Enjoy. :) And if any of your readers go, tell Pat that Kit sent you. – Kit

Odds ‘n Sods:

Trading on the new Russian RTS oil and gold bourse begins June 8th. The transactions will be denominated in Euros. Sound familiar? This does not bode well for the U.S. Dollar.

   o o o

The US DoD Upgrades its Assessment of the Chinese Military Threat.

   o o o

Here in the U.S., the unsold house inventory backlog jumped to 565,000 in April. The housing bubble has popped. There are no more bidding wars for houses. Now its price cut after price cut. In the coastal markets, I anticipate a race to the bottom, most likely starting in September of Aught Six.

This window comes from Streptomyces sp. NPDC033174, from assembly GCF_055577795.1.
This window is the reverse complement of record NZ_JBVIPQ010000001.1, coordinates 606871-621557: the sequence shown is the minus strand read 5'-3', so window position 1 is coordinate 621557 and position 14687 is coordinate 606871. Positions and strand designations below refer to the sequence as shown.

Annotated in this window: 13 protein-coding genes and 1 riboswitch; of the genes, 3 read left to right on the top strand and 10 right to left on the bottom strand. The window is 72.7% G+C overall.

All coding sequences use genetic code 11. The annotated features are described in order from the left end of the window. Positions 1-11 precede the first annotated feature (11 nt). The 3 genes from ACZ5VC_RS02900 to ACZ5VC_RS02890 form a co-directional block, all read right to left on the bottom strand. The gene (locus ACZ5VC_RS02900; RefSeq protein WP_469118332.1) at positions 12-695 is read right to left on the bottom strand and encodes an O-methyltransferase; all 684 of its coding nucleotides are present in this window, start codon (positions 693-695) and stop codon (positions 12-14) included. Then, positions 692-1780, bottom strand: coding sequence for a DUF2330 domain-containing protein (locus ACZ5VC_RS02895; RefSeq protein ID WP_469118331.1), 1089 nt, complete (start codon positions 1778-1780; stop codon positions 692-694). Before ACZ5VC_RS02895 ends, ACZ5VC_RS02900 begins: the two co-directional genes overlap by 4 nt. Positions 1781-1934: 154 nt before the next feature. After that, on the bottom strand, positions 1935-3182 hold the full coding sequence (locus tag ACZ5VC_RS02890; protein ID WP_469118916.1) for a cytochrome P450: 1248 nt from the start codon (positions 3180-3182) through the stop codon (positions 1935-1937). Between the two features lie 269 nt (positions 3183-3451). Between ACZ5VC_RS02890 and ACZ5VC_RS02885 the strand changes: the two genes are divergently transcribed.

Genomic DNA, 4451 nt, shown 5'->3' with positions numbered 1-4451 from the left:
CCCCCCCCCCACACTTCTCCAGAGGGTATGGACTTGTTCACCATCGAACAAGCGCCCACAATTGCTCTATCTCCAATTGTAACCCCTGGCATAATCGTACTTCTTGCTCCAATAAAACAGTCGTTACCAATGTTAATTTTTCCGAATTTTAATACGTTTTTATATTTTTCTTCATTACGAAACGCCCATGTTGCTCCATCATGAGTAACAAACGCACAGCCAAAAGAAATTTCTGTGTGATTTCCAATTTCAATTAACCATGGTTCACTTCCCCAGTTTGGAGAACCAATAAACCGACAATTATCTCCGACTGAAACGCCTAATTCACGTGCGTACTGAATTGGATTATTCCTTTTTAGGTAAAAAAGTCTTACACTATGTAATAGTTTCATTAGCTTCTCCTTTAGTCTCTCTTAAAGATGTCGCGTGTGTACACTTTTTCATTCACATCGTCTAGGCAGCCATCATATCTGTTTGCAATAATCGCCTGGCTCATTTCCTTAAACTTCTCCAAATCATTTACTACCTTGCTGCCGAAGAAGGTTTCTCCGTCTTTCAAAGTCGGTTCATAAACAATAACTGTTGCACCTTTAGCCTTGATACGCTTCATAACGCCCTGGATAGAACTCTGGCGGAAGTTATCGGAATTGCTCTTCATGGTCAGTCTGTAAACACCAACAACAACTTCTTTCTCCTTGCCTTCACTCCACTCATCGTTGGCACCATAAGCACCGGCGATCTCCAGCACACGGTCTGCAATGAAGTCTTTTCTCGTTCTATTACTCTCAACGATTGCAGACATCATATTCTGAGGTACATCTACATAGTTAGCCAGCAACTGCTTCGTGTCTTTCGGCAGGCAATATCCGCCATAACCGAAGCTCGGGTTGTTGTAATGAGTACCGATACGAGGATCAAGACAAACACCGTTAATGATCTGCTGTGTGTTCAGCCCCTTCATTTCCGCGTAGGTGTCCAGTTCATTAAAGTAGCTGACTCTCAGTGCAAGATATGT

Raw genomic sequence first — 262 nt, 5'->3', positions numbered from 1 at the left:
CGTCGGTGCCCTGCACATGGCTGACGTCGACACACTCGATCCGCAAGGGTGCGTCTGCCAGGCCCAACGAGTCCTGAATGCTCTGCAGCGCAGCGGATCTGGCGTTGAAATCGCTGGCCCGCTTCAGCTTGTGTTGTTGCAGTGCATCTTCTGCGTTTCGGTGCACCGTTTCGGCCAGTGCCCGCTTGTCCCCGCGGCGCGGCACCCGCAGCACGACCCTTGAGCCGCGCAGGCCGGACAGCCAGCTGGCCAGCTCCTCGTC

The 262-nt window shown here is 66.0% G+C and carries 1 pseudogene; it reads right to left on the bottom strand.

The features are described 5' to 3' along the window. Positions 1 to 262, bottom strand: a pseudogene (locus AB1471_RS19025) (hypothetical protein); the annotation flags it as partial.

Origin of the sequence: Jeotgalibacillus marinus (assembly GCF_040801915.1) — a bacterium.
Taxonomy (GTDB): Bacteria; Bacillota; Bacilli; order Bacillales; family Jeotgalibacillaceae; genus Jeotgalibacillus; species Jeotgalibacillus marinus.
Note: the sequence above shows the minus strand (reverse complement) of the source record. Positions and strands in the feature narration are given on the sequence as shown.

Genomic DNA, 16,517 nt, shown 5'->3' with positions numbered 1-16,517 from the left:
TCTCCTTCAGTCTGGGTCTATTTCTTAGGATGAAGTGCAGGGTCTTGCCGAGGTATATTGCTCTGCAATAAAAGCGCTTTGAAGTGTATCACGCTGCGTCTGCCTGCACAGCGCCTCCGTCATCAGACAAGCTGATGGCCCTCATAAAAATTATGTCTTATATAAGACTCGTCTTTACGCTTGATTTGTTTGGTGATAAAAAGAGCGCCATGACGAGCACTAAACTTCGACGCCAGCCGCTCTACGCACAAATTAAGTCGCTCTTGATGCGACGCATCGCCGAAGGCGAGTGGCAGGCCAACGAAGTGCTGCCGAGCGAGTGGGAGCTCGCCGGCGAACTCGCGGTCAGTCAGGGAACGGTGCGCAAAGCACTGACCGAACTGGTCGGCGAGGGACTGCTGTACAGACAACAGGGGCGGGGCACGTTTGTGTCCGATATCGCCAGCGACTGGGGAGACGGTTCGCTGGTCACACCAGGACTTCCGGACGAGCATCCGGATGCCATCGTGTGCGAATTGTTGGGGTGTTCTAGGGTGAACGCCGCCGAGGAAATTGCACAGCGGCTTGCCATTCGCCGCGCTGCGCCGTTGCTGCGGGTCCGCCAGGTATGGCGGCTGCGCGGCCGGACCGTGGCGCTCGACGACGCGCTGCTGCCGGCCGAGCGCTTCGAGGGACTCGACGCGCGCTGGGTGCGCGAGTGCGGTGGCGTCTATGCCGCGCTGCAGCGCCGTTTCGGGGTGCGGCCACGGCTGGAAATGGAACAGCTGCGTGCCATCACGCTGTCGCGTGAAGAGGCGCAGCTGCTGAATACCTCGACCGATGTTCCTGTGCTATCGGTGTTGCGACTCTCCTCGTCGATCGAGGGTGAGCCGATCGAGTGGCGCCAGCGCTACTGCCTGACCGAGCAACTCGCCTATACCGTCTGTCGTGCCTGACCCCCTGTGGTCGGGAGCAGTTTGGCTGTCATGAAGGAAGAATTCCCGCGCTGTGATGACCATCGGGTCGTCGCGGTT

o o o

The CDC is forming a Morgellon skin disease task force.

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I was just doing a search for some genealogy materials on the Rawles surname on eBay. I had to laugh when I found a current auction for a copy of my novel "Patriots" . The following was included in the description: "THIS COPY IS VERY WELL USED AS IT IS UNDERLINED, BUT STILL VERY READABLE, IT SURVIVED TWO WINTERS IN THE YAAK RIVER AREA OF MONTANA. TURNED CORNERS,WATER, BOOZE OR COFFEE STAINS."

Jim’s Quote of the Day:

Jake: What’s this?
Elwood: What?
Jake: This car. This stupid car. Where’s the Cadillac? The Caddy? Where’s the Caddy?
Elwood: The what?
Jake: The Cadillac we used to have. The Blues Mobile!
Elwood: I traded it.
Jake: You traded the Blues Mobile for this?
Elwood: No. For a microphone.
Jake: A microphone? Okay I can see that. Well, what the h**l is this?